On another note, The Captain is very new to texting.  He does not like to use any emoticans or any texting shortcuts like brb, lol or ttyl.  In fact, I did text him a very un-classy “fml” once when I crashed my mommy hauler mini-van into another car, and he did not respond.  Later, he told me that he had to ask around what it meant and one very kind friend of ours told him (politely) that it was “f*%$ my life.”  He then texted me and asked my why I would text him something so awful.  I told him because I was angry about the van.  He texted back, “You have a good life.  Stop feeling sorry for yourself.”  I texted back a sad face – :(.  I didn’t get a reply.

A few weeks ago, mind you he has had a new iPhone since September, I texted him a little funny story about the sticker that I wore on my shirt for the entire day (one that has the size of the shirt on it, and no one was kind enough to tell me about it until the end of the day).  Yeah, how cool is that?!  After it, I put the usual “Lol.”  He texted me back stating he didn’t understand why I put lol on the text.  He said I was not using it in the right context.  I texted back “???” and he called me.

Laugh out loud or lots of love?

Captain: Allison, why are you texting LOL after a funny story?

Me:  Hmm, because it was a funny story.

Captain:  That is just plain weird.  These texting shortcuts have to stop.

Me: It was a good thing to text after my shirt fiasco.  I thought you would think it is was funny.  What is the issue?

Captain:  The issue is that LOL means Lots of Love, so I don’t recall what that has to do with a size sticker on the front of your shirt.

Me:  What?

Captain:  It means lots of love, right?

Me:  It means Laugh out Loud.  Seriously?  You thought it meant lots of love? Awww, that is really sweet, but, seriously, it means laugh out loud.

Captain:  Ugh.  Texting is so annoying.  But, now that you mention it, that does makes sense.  I wondered why my friends kept putting it on their texts.  I thought it was strange.

Me:  (ROTFL) OK. (Giggling) I will be home soon.

The latest series of texting snaffoos goes like this:

Captain:  What do you want for dinner?

Me:  idk

Captain:  What do you mean you don’t care?  By the way, care starts with a “c” not a “k.”

Me:  IDK means I don’t know.

Captain:  Oh.  OK.

I think from now on I am just going to let him think what he wants to think about the texting shortcuts.  Maybe I will even tell him that in certain contexts fml means “for my love.”  Or, maybe not.  Idk.  But at least, every time I think (or honk) about it, I am ROTFL.

A book I got my husband for Christmas. It is hilarious!

Pooh are You?

To the tune of The Who’s Who Are You:  Pooh are you?  Pooh, Pooh, Pooh, Pooh.  I really want to know…

What Pooh Are You?  This question was posed to brainvomit40 and I during the school day last week.  I was going on and on about a certain student acting like Eeyore, and Suz was talking about one who was like Pooh.  It was a perfect question and ideal for a manic Monday’s blog entry.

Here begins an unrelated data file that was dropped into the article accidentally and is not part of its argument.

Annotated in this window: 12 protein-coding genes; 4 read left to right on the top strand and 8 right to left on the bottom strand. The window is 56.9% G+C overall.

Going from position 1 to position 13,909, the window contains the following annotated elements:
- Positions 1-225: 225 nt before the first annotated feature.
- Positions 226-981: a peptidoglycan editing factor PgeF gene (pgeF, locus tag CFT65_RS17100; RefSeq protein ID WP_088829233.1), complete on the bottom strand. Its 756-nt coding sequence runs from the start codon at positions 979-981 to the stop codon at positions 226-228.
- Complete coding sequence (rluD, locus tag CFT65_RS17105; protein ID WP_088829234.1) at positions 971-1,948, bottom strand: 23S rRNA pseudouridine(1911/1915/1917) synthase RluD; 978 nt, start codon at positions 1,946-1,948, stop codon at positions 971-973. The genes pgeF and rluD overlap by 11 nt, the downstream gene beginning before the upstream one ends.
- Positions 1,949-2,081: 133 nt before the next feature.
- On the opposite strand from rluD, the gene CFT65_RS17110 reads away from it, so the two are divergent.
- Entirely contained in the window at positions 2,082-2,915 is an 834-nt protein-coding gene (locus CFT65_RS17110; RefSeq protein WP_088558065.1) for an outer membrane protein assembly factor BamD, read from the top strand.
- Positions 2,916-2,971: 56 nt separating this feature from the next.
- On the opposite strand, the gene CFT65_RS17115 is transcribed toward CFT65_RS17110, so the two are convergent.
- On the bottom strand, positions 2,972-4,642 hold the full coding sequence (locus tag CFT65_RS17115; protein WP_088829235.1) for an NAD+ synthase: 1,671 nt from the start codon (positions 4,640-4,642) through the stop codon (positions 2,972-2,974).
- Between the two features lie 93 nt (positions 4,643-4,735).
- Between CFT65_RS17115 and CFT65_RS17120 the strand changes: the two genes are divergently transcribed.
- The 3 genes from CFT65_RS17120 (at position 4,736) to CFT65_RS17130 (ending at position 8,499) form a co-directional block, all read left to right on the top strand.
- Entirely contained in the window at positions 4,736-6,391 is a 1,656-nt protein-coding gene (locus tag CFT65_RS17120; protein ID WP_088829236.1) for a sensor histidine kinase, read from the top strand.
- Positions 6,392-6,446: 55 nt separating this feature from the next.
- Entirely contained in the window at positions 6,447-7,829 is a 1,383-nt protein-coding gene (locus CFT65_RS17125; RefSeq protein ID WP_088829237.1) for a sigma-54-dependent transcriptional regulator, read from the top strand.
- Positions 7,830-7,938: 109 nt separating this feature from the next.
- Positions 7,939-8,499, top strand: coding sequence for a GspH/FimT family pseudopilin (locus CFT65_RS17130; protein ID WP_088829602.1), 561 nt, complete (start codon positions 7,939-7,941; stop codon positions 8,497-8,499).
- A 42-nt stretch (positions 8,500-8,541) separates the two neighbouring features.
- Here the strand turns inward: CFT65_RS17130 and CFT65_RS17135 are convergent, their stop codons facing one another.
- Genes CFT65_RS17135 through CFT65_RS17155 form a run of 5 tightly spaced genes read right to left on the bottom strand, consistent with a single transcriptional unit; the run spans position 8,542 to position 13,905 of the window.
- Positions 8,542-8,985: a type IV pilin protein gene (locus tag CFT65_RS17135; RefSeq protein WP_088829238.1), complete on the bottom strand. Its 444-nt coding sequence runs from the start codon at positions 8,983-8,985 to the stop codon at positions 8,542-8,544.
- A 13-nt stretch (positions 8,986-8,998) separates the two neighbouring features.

"Say, I'm so happy I feel like bouncing!"

Over the weekend, it was posted on my Facebook saying that I would be Tigger.  OK, I thought, I can handle Tigger.  Tigger is cute – he has stripes, he’s a tiger, he is bouncy.  I am sure that sometimes I really could be a little like Tigger.  Bounce, bounce, bounce.

But the real question is, what Pooh are you?  High school students can easily be put into Pooh categories.  As I mentioned earlier, I have an Eeyore, but I also have all of the other Pooh characters as students.  There is always at least one of each of Christopher Robin’s friends every school year.

I have an Eeyore during my first period class.  In their mind, nothing goes well for them.  The Eeyores never have a good day, and are frequently seen visiting the counseling office because they can’t find their tail.  Again. The Eeyores mumble, and physically show their feelings.  When disciplining an Eeyore, it may require chocolate or some other incentive so they don’t droop down to the floor and give up all hope.

I have a Rabbit.  He knows all and doesn’t hesitate to share it with everyone.  He firmly believes he is smarter than everyone around him – including me.  He, however, does not want people to think he is pushy or a know-it-all and will defend, defend, defend until the cows (or his Pooh friends) come home.

I have a Piglet.  This is a student who gets very excited, eager, basically thrilled about everything.  They have a thousand questions, always needing constant reinforcement and encouragement. Yet, this student is timid with the Rabbit and doesn’t understand the Eeyore.  This student will not voice how very excited, eager, basically thrilled he is because that is not in his nature.  He is a usually a sweetheart.

I have an Owl.  Owls are special because they always know the right thing to say at the right time.  Sometimes, the owls keep talking and don’t know when to stop.  This student will speak until they realize their audience is totally gone.  Then, they will fluff their wings and move on to another group.  The owl is friends with many, however many stop listening soon after the owl starts talking.

I have many Kangas.  This student is the mommy figure who takes some of the Poohs, Eeyores, Piglets and Tiggers under their wings (or in their pouch).  Kangas are special because they are not afraid of the Rabbits and will basically stick up for all of the characters, not just the ones they hold closest to their chests.

I have some Roos.  Roo is a cute little guy who will always want to play.  Roo students are easily distracted and can run with the Tiggers of the world.  Roos also get along with Rabbit, which says a lot considering the Rabbit students are, well, you know, bossy!

I have a Tigger (and apparently I am a Tigger according to our school counselor who knows best).  Tiggers have tons of energy and want to make people feel happy.  They are confident, “The wonderful thing about Tiggers is that Tiggers are a wonderful thing.”  They are proud to be their own person.  They may be entirely too enthusiastic for some.  Like my former boss, for example.